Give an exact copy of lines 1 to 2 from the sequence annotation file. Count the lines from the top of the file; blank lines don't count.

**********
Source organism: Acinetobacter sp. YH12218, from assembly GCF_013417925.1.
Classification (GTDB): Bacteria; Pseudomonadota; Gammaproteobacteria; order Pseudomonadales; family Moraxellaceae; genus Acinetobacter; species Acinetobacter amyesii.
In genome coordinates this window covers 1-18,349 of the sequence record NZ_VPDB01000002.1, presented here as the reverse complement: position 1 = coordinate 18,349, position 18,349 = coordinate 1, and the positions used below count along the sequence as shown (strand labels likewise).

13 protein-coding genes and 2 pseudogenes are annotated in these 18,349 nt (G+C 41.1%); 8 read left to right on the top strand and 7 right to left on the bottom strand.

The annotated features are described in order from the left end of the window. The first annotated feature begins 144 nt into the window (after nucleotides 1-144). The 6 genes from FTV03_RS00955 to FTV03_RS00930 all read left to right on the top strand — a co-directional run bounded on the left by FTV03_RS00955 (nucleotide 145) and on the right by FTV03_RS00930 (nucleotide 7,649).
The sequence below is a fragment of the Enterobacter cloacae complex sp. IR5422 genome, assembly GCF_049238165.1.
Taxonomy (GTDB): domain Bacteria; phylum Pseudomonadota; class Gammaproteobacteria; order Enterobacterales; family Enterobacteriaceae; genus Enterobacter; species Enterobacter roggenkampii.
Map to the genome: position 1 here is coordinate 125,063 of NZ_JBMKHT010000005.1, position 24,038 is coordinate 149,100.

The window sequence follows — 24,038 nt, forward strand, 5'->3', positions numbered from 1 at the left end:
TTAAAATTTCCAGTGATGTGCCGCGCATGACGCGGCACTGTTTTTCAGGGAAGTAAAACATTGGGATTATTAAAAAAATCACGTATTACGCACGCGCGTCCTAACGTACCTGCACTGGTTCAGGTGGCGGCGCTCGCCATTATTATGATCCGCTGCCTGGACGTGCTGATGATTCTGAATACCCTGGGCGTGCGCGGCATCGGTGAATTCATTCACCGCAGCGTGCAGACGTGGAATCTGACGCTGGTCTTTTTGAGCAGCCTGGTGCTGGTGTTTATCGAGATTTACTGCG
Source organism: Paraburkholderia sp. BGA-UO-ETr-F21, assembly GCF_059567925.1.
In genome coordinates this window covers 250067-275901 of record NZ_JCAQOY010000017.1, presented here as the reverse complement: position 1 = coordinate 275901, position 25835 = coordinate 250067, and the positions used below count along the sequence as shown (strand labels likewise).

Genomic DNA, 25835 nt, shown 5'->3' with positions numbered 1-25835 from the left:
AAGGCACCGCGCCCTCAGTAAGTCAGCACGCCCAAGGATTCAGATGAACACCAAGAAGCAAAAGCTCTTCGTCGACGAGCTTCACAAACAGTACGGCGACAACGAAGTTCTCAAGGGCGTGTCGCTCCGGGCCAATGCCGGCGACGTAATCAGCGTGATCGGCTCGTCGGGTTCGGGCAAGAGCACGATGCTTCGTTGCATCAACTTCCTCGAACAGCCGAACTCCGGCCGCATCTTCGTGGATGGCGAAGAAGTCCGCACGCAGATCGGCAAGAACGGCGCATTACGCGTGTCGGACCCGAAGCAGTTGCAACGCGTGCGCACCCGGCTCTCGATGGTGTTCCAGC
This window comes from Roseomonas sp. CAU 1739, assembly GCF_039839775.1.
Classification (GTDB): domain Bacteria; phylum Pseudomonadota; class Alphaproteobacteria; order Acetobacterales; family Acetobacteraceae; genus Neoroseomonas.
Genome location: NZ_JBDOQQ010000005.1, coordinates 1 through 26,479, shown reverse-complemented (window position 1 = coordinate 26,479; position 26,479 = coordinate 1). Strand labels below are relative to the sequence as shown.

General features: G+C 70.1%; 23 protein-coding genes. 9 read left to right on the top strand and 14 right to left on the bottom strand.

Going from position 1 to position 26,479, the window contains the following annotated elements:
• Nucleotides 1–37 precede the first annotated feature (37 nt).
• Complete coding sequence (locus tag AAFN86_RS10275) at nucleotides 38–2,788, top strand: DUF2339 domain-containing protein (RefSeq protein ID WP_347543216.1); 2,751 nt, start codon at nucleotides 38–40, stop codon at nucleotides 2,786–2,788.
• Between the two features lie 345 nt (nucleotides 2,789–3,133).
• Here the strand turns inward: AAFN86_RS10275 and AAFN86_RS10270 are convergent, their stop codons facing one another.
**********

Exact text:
Source organism: Acinetobacter sp. YH12218, from assembly GCF_013417925.1.
Classification (GTDB): Bacteria; Pseudomonadota; Gammaproteobacteria; order Pseudomonadales; family Moraxellaceae; genus Acinetobacter; species Acinetobacter amyesii.